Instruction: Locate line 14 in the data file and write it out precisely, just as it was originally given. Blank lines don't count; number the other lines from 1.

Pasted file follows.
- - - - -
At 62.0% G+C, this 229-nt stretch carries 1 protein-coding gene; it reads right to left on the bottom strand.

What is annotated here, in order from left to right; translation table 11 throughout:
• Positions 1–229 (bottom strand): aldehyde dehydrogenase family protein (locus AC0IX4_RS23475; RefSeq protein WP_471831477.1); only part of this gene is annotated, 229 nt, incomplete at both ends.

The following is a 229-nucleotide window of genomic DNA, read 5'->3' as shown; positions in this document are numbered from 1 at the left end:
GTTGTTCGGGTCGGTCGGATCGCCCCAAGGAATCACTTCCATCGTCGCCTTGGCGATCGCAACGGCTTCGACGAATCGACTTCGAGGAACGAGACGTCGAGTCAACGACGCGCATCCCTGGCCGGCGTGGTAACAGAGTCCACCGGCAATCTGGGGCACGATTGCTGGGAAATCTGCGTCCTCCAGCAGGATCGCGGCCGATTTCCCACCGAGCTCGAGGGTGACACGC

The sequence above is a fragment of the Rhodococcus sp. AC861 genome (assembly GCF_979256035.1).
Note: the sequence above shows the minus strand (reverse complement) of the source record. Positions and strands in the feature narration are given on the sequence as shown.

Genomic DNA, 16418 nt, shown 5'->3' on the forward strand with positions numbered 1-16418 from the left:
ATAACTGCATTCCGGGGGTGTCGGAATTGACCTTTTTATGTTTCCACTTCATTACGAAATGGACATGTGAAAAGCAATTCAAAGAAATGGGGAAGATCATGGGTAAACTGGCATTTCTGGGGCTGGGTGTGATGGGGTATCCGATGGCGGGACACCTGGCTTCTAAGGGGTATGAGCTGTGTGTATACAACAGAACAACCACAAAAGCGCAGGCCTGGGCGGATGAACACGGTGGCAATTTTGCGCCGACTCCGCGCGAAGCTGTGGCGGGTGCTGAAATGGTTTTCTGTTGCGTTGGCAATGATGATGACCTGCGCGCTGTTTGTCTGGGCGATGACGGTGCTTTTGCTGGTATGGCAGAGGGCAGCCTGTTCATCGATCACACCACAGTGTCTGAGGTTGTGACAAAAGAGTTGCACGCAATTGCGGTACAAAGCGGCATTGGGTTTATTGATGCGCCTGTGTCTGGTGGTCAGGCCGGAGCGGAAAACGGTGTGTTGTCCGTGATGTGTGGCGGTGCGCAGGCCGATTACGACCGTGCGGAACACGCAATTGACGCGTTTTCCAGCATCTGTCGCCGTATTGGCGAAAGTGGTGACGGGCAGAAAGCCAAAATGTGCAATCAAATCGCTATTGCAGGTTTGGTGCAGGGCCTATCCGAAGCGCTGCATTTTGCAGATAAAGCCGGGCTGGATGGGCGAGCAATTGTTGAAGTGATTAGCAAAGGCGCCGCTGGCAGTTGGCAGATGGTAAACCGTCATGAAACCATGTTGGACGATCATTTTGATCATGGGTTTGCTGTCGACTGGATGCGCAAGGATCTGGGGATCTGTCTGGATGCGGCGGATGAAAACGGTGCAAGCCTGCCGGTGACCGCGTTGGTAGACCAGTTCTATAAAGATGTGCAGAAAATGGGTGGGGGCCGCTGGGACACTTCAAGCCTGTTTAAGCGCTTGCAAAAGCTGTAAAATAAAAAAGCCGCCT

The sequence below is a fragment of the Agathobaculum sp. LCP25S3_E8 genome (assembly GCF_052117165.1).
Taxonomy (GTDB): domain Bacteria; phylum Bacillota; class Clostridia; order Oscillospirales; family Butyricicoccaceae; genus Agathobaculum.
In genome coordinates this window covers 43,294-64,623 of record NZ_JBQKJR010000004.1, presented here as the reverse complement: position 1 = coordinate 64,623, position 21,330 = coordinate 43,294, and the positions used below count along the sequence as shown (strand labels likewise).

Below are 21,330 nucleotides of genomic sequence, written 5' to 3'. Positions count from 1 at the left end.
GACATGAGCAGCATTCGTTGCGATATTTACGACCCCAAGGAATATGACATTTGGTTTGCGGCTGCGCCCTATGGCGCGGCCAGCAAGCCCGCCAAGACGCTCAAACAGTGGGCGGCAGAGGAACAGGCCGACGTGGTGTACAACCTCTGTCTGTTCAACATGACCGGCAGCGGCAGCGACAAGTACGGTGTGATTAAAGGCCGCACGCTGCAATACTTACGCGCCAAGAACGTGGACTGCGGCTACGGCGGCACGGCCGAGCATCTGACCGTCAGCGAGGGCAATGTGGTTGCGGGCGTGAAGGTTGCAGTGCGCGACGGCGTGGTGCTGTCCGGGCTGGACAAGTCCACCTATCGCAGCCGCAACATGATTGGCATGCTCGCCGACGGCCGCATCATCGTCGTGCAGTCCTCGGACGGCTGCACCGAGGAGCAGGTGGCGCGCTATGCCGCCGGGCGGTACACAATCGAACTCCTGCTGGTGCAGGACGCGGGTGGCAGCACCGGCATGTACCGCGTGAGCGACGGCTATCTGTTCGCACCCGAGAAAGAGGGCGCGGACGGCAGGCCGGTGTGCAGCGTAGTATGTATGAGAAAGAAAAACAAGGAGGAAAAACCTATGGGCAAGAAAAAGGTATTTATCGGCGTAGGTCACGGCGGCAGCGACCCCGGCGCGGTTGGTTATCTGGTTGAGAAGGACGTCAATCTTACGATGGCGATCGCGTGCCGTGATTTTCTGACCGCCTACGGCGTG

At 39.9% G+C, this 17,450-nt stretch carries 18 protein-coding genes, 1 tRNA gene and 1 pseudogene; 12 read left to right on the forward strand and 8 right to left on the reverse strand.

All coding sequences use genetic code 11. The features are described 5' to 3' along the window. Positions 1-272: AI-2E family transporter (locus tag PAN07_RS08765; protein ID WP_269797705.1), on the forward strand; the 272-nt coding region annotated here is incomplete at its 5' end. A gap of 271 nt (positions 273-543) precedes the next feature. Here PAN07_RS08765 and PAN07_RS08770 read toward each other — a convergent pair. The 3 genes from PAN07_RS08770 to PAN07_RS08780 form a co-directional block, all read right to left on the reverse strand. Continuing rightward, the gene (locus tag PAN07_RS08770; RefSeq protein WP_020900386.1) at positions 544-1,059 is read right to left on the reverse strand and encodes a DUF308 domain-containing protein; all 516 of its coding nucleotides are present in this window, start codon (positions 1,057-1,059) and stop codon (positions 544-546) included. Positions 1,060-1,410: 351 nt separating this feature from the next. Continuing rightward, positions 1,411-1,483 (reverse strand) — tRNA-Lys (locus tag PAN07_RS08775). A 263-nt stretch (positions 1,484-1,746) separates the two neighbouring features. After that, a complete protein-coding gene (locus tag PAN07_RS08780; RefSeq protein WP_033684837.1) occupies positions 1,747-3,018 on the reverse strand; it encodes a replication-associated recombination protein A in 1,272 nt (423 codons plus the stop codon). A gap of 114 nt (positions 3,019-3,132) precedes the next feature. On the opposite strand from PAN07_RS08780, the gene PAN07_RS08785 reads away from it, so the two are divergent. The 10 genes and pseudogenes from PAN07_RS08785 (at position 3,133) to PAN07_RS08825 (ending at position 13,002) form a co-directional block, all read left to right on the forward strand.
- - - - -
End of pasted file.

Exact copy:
GACATGAGCAGCATTCGTTGCGATATTTACGACCCCAAGGAATATGACATTTGGTTTGCGGCTGCGCCCTATGGCGCGGCCAGCAAGCCCGCCAAGACGCTCAAACAGTGGGCGGCAGAGGAACAGGCCGACGTGGTGTACAACCTCTGTCTGTTCAACATGACCGGCAGCGGCAGCGACAAGTACGGTGTGATTAAAGGCCGCACGCTGCAATACTTACGCGCCAAGAACGTGGACTGCGGCTACGGCGGCACGGCCGAGCATCTGACCGTCAGCGAGGGCAATGTGGTTGCGGGCGTGAAGGTTGCAGTGCGCGACGGCGTGGTGCTGTCCGGGCTGGACAAGTCCACCTATCGCAGCCGCAACATGATTGGCATGCTCGCCGACGGCCGCATCATCGTCGTGCAGTCCTCGGACGGCTGCACCGAGGAGCAGGTGGCGCGCTATGCCGCCGGGCGGTACACAATCGAACTCCTGCTGGTGCAGGACGCGGGTGGCAGCACCGGCATGTACCGCGTGAGCGACGGCTATCTGTTCGCACCCGAGAAAGAGGGCGCGGACGGCAGGCCGGTGTGCAGCGTAGTATGTATGAGAAAGAAAAACAAGGAGGAAAAACCTATGGGCAAGAAAAAGGTATTTATCGGCGTAGGTCACGGCGGCAGCGACCCCGGCGCGGTTGGTTATCTGGTTGAGAAGGACGTCAATCTTACGATGGCGATCGCGTGCCGTGATTTTCTGACCGCCTACGGCGTG